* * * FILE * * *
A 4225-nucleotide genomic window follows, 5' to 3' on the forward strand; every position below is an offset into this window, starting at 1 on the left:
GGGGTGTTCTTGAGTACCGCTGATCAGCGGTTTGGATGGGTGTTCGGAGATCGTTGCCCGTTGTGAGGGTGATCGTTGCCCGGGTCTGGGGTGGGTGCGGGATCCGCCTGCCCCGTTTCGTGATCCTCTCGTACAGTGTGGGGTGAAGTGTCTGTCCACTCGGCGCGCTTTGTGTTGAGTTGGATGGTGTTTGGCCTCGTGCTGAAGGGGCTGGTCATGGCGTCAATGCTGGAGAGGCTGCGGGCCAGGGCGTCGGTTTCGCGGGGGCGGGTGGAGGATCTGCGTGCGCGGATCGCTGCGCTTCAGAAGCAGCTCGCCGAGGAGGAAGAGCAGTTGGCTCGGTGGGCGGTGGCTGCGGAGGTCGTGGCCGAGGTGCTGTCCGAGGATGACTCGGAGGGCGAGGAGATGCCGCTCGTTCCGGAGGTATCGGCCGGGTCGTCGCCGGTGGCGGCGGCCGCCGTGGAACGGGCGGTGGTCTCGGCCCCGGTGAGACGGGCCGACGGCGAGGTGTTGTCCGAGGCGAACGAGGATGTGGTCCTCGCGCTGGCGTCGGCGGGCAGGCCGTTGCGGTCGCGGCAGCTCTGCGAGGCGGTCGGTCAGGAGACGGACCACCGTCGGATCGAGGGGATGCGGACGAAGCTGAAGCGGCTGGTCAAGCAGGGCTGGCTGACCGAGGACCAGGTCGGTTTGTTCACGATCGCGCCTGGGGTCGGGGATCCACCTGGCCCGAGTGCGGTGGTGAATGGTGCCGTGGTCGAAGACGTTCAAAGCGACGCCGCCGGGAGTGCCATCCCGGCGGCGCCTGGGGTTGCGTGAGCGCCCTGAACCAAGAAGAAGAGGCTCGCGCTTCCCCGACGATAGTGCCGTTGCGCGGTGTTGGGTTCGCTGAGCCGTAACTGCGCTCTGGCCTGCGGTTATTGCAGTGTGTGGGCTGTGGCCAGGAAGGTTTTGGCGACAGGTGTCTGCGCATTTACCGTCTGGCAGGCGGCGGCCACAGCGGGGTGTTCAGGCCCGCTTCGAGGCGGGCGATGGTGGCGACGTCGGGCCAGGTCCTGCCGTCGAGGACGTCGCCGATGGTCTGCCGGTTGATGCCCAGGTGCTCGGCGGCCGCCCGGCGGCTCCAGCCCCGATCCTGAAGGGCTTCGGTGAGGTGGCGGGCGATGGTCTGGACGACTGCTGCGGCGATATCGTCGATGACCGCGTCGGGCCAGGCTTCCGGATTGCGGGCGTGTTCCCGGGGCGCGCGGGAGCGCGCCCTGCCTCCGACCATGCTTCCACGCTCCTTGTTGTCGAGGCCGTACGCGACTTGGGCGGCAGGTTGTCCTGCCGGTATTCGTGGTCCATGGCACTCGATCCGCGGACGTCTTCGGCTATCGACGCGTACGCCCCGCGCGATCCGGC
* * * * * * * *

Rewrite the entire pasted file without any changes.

A 4225-nucleotide genomic window follows, 5' to 3' on the forward strand; every position below is an offset into this window, starting at 1 on the left:
GGGGTGTTCTTGAGTACCGCTGATCAGCGGTTTGGATGGGTGTTCGGAGATCGTTGCCCGTTGTGAGGGTGATCGTTGCCCGGGTCTGGGGTGGGTGCGGGATCCGCCTGCCCCGTTTCGTGATCCTCTCGTACAGTGTGGGGTGAAGTGTCTGTCCACTCGGCGCGCTTTGTGTTGAGTTGGATGGTGTTTGGCCTCGTGCTGAAGGGGCTGGTCATGGCGTCAATGCTGGAGAGGCTGCGGGCCAGGGCGTCGGTTTCGCGGGGGCGGGTGGAGGATCTGCGTGCGCGGATCGCTGCGCTTCAGAAGCAGCTCGCCGAGGAGGAAGAGCAGTTGGCTCGGTGGGCGGTGGCTGCGGAGGTCGTGGCCGAGGTGCTGTCCGAGGATGACTCGGAGGGCGAGGAGATGCCGCTCGTTCCGGAGGTATCGGCCGGGTCGTCGCCGGTGGCGGCGGCCGCCGTGGAACGGGCGGTGGTCTCGGCCCCGGTGAGACGGGCCGACGGCGAGGTGTTGTCCGAGGCGAACGAGGATGTGGTCCTCGCGCTGGCGTCGGCGGGCAGGCCGTTGCGGTCGCGGCAGCTCTGCGAGGCGGTCGGTCAGGAGACGGACCACCGTCGGATCGAGGGGATGCGGACGAAGCTGAAGCGGCTGGTCAAGCAGGGCTGGCTGACCGAGGACCAGGTCGGTTTGTTCACGATCGCGCCTGGGGTCGGGGATCCACCTGGCCCGAGTGCGGTGGTGAATGGTGCCGTGGTCGAAGACGTTCAAAGCGACGCCGCCGGGAGTGCCATCCCGGCGGCGCCTGGGGTTGCGTGAGCGCCCTGAACCAAGAAGAAGAGGCTCGCGCTTCCCCGACGATAGTGCCGTTGCGCGGTGTTGGGTTCGCTGAGCCGTAACTGCGCTCTGGCCTGCGGTTATTGCAGTGTGTGGGCTGTGGCCAGGAAGGTTTTGGCGACAGGTGTCTGCGCATTTACCGTCTGGCAGGCGGCGGCCACAGCGGGGTGTTCAGGCCCGCTTCGAGGCGGGCGATGGTGGCGACGTCGGGCCAGGTCCTGCCGTCGAGGACGTCGCCGATGGTCTGCCGGTTGATGCCCAGGTGCTCGGCGGCCGCCCGGCGGCTCCAGCCCCGATCCTGAAGGGCTTCGGTGAGGTGGCGGGCGATGGTCTGGACGACTGCTGCGGCGATATCGTCGATGACCGCGTCGGGCCAGGCTTCCGGATTGCGGGCGTGTTCCCGGGGCGCGCGGGAGCGCGCCCTGCCTCCGACCATGCTTCCACGCTCCTTGTTGTCGAGGCCGTACGCGACTTGGGCGGCAGGTTGTCCTGCCGGTATTCGTGGTCCATGGCACTCGATCCGCGGACGTCTTCGGCTATCGACGCGTACGCCCCGCGCGATCCGGC